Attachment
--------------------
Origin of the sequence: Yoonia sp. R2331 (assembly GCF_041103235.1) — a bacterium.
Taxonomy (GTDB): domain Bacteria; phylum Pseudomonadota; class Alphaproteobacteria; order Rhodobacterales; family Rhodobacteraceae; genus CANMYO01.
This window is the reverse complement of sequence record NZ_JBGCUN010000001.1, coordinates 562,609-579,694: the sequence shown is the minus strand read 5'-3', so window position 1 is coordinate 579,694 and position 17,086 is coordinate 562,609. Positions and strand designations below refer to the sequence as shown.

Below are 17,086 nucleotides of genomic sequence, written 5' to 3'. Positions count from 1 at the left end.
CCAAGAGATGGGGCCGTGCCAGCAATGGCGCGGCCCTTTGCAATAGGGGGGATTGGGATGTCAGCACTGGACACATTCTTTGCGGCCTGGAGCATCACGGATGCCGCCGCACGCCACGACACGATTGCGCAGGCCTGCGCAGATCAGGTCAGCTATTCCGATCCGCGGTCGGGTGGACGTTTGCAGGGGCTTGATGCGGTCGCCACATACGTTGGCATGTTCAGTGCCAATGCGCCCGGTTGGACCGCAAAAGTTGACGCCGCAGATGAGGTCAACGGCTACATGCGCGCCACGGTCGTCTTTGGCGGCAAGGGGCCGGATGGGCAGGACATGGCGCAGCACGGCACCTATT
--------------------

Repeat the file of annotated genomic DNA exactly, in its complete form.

Origin of the sequence: Yoonia sp. R2331 (assembly GCF_041103235.1) — a bacterium.
Taxonomy (GTDB): domain Bacteria; phylum Pseudomonadota; class Alphaproteobacteria; order Rhodobacterales; family Rhodobacteraceae; genus CANMYO01.
This window is the reverse complement of sequence record NZ_JBGCUN010000001.1, coordinates 562,609-579,694: the sequence shown is the minus strand read 5'-3', so window position 1 is coordinate 579,694 and position 17,086 is coordinate 562,609. Positions and strand designations below refer to the sequence as shown.

Below are 17,086 nucleotides of genomic sequence, written 5' to 3'. Positions count from 1 at the left end.
CCAAGAGATGGGGCCGTGCCAGCAATGGCGCGGCCCTTTGCAATAGGGGGGATTGGGATGTCAGCACTGGACACATTCTTTGCGGCCTGGAGCATCACGGATGCCGCCGCACGCCACGACACGATTGCGCAGGCCTGCGCAGATCAGGTCAGCTATTCCGATCCGCGGTCGGGTGGACGTTTGCAGGGGCTTGATGCGGTCGCCACATACGTTGGCATGTTCAGTGCCAATGCGCCCGGTTGGACCGCAAAAGTTGACGCCGCAGATGAGGTCAACGGCTACATGCGCGCCACGGTCGTCTTTGGCGGCAAGGGGCCGGATGGGCAGGACATGGCGCAGCACGGCACCTATT